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New York Law Journal: "Exoneree Pursues Law Degree to Fill Criminal Justice 'Gaps'"

09/16/2016

New York Law Journal: "Exoneree Pursues Law Degree to Fill Criminal Justice 'Gaps'"

Jeffrey Deskovic, who served 16 years in prison for a murder he did not commit, has done everything he can in the years since his release to fight for the freedom of the wrongfully accused.

He started a nonprofit foundation to help prisoners with their cases. He writes about injustice, shares his experiences publicly and lobbies for reforms.

Now he's working to become what he considers the ultimate advocate—a lawyer—by going to law school to obtain a J.D.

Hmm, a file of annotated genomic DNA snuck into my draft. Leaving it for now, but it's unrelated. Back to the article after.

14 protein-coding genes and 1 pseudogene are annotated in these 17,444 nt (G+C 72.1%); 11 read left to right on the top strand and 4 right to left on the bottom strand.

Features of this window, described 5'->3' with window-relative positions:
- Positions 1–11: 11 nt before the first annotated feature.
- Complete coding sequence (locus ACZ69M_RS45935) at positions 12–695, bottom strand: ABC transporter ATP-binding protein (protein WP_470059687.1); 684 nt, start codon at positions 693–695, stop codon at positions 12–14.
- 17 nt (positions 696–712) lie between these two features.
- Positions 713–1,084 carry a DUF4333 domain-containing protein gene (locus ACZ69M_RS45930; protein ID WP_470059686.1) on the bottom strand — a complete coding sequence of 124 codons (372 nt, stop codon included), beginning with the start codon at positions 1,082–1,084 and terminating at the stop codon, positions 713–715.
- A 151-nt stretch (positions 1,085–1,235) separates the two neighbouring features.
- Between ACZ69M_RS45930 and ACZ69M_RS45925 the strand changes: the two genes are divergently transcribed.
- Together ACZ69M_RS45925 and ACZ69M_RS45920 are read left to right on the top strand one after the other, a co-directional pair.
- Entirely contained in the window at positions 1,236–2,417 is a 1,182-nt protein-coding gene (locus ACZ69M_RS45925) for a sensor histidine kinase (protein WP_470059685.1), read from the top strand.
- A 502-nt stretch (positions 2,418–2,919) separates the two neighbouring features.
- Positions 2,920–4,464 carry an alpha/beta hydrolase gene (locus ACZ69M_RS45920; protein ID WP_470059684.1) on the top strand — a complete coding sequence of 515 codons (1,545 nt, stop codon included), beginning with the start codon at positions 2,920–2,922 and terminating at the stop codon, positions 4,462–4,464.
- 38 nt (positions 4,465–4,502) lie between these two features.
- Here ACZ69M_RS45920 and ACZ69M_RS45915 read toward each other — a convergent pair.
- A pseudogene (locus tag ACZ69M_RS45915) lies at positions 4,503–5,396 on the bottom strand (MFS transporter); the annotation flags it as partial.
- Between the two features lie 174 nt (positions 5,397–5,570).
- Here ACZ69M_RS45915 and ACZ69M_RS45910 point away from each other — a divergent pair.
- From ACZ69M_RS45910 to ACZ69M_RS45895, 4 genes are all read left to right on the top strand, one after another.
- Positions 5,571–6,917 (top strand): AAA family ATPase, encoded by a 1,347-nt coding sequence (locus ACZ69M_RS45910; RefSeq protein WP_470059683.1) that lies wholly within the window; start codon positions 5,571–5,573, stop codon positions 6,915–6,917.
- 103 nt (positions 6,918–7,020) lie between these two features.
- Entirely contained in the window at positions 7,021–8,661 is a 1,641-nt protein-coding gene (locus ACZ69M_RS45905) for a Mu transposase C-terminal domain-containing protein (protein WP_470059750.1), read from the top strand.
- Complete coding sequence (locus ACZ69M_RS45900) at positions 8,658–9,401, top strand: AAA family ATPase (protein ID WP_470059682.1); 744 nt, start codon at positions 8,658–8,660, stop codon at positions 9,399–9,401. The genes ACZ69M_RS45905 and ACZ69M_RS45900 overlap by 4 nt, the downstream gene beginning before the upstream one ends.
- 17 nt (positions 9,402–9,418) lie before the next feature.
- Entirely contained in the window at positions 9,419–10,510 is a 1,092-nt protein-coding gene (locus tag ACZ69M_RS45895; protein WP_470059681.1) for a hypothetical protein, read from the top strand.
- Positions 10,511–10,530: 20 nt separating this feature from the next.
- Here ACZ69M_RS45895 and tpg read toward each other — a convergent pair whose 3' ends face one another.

"I want to be the attorney of record," he said.

Deskovic, 42, began classes this semester at Pace University Elisabeth Haub School of Law in White Plains, just nine blocks from the courthouse where he received his conviction.

He's taking four classes this semester: criminal law, torts, legal skills and—his favorite so far— civil procedure, which is taught by Michael Mushlin, a leading advocate for prison reform.

"He's a man after my own heart," Deskovic said of Mushlin.

But while he's finding some appeal in the civil side of the law, he is fully committed to practicing criminal defense.

"There is not enough lawyers who are zealous advocates who are working to exonerate people who are wrongfully convicted," he said.